Stephanie Dufresne and Jack Mullarkey in Tempesta. Image by Barry Cronin


Less Maeve Brennan so much as Maeve Binchy, Tempesta’s love story finds war shapes and misshapes everything, always at the cost of love. If Kinahan’s history feels heavily handled, her political message lands with considerable force. It’s an old one: evil thrives when good people do nothing. We can’t afford to look away when injustice is taking place. Two stunningly crafted performances under one exceptionally gifted director, Tempesta proves wildly romantic and deeply moving. Tempesta Kinahan’s second work at Glass Mask Theatre. Who continue to provide committed support to new writing.


But for how much longer? In the recent round of Arts Council funding, Glass Mask have again received no support. Others, like Verdant Productions, have also suffered adversely on account of complete funding cuts. With Glass Mask also being a venue, not just a company, it makes for a double whammy. We all know there’s a housing crisis in Ireland. But we also have a housing crisis in theatre. If a venue sets itself up on its own steam to promote and support new plays, sacrificing its own time and coin to do so, surely some support is warranted. Especially given its body of work and the ensemble of writers, actors, directors, new and experienced, who have passed through its wings. At this point, Glass Mask must be asking the proverbial “who do you have to sleep with around here to get funding? We’re doing the best we can.”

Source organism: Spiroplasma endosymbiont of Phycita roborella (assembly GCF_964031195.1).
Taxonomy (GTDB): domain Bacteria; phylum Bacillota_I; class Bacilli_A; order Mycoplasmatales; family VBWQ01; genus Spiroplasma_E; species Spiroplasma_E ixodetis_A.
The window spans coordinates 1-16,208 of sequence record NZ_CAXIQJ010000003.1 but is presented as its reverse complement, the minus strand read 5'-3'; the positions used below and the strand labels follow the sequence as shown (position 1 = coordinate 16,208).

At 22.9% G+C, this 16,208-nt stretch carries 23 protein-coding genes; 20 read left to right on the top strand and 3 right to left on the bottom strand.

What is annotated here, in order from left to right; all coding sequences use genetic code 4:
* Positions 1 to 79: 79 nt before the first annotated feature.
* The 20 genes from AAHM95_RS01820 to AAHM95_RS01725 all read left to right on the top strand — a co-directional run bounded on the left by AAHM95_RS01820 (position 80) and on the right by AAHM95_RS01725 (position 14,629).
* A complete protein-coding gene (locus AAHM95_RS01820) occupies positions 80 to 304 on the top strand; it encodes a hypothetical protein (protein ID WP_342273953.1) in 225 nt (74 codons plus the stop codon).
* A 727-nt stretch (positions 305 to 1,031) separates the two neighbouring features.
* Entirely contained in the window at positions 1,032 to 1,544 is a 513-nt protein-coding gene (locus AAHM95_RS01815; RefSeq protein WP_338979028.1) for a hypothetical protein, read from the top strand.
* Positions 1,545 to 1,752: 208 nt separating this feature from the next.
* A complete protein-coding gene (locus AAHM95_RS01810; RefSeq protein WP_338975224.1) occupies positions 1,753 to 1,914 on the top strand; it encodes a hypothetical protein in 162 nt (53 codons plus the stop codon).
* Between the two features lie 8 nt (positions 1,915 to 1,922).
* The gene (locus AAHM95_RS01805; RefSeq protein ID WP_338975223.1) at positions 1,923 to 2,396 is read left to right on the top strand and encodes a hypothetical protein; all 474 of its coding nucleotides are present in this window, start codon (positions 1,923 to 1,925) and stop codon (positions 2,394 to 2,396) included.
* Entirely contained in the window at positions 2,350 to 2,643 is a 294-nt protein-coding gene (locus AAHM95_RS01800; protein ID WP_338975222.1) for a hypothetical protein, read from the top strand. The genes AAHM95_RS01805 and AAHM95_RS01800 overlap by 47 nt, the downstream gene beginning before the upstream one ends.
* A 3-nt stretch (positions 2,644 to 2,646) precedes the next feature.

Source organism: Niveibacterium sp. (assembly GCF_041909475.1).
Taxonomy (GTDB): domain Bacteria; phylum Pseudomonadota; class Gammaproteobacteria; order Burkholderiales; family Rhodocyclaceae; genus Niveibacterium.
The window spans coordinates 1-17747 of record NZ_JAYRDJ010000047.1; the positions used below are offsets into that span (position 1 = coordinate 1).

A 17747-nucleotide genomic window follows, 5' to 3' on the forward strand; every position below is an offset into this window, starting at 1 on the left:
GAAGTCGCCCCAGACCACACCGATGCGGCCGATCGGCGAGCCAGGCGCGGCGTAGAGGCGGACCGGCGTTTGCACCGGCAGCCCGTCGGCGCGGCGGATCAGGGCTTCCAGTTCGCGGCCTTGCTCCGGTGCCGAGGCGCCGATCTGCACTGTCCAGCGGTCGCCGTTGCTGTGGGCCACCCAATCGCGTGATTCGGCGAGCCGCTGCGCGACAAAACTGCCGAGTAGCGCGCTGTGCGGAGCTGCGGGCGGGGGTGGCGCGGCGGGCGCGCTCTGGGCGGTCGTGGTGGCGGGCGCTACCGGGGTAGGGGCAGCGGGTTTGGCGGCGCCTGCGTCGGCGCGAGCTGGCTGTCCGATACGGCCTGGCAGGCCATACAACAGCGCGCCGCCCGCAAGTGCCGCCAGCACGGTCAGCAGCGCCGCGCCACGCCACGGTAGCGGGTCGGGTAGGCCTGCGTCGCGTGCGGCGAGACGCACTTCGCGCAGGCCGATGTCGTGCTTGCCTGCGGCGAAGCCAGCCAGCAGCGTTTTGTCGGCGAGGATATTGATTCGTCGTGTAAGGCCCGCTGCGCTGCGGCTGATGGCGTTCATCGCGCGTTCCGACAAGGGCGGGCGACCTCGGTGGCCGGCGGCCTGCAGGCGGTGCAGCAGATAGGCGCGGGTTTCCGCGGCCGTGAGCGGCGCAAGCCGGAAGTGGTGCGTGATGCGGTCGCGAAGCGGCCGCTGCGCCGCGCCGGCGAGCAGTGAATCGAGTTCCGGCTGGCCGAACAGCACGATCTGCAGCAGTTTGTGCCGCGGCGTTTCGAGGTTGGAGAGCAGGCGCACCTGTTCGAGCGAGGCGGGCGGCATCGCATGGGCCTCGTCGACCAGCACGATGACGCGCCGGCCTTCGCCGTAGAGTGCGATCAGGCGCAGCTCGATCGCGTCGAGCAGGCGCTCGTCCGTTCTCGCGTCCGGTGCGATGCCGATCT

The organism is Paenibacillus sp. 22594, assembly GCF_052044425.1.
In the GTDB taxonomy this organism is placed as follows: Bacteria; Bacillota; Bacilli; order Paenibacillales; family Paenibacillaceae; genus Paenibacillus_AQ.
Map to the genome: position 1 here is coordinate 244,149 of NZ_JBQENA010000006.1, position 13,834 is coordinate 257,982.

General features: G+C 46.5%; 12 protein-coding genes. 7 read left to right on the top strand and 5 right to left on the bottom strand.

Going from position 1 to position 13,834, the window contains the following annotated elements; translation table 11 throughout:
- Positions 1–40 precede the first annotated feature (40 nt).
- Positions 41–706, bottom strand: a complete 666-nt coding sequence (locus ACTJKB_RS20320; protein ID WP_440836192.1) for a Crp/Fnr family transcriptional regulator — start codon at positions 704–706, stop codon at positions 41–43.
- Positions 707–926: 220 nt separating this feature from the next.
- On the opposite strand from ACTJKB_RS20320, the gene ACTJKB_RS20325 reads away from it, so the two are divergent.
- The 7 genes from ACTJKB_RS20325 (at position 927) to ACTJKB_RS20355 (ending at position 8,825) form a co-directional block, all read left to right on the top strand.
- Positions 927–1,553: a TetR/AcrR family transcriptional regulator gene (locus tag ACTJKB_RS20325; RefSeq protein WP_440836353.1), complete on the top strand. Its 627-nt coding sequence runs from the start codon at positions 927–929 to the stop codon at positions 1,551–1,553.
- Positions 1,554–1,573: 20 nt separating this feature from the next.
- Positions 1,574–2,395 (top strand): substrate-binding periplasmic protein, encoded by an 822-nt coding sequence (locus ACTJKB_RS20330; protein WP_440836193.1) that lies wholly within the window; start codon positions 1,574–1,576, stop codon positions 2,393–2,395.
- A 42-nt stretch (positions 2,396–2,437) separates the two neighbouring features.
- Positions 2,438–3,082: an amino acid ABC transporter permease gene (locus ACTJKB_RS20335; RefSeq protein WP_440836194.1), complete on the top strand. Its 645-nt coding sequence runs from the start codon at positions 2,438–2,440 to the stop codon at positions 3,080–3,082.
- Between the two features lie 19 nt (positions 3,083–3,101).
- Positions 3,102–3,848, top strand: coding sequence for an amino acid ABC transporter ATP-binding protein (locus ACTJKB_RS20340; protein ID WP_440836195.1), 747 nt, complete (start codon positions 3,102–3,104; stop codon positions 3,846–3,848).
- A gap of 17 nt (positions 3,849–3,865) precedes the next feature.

To be clear, this is not to advocate for Glass Mask per se. I have questions about the way they do certain things and am not always an admirer of their work. Mind you, I could say the same about others. Rather, this is to advocate for a new space where new writing gets presented before an audience whilst being given as much support from a company as possible. At this time, Glass Mask fits the bill. If funding has stipulations, by all means have stipulations. But if venues or companies like Glass Mask don’t meet the criteria, then maybe the criteria needs to be looked at. New venues, not just new artists or projects, need support. The legendary Theatre Upstairs run by Karl Shiels and Laura Honan, which ran as long as it could without funding, helped launch the careers of Kate Gilmore, Thommas Kane Byrne and Lee Coffey to name a few. Offering a real answer to a real need, not waiting for an ideal answer to an ideal need.


No one believes making funding decisions is easy. You have a limited pot of money and a lot of people looking for support. But, true as that is, funding is currently top heavy and Agility Awards can feel like crumbs from the top table. Each year like more cuts in a death by a thousand cuts. It will matter little how many artists, actors, tech, or directors are being trained or develop work if they have nowhere to perform and cut their teeth. Dublin was once a paradise of such places. Focus Theatre. The City Arts Centre. Andrew’s Lane Theatre. The Crypt. The Tivoli. Theatre Upstairs. Artists and audiences need venues committed to developing new works, new writers and new artists. Glass Mask have gone to great pains to try do that. Don’t take my word. Go see Tempesta.


Tempesta by Deirdre Kinahan runs at Glass Mask Theatre until October 28.


For more information visit Glass Mask Theatre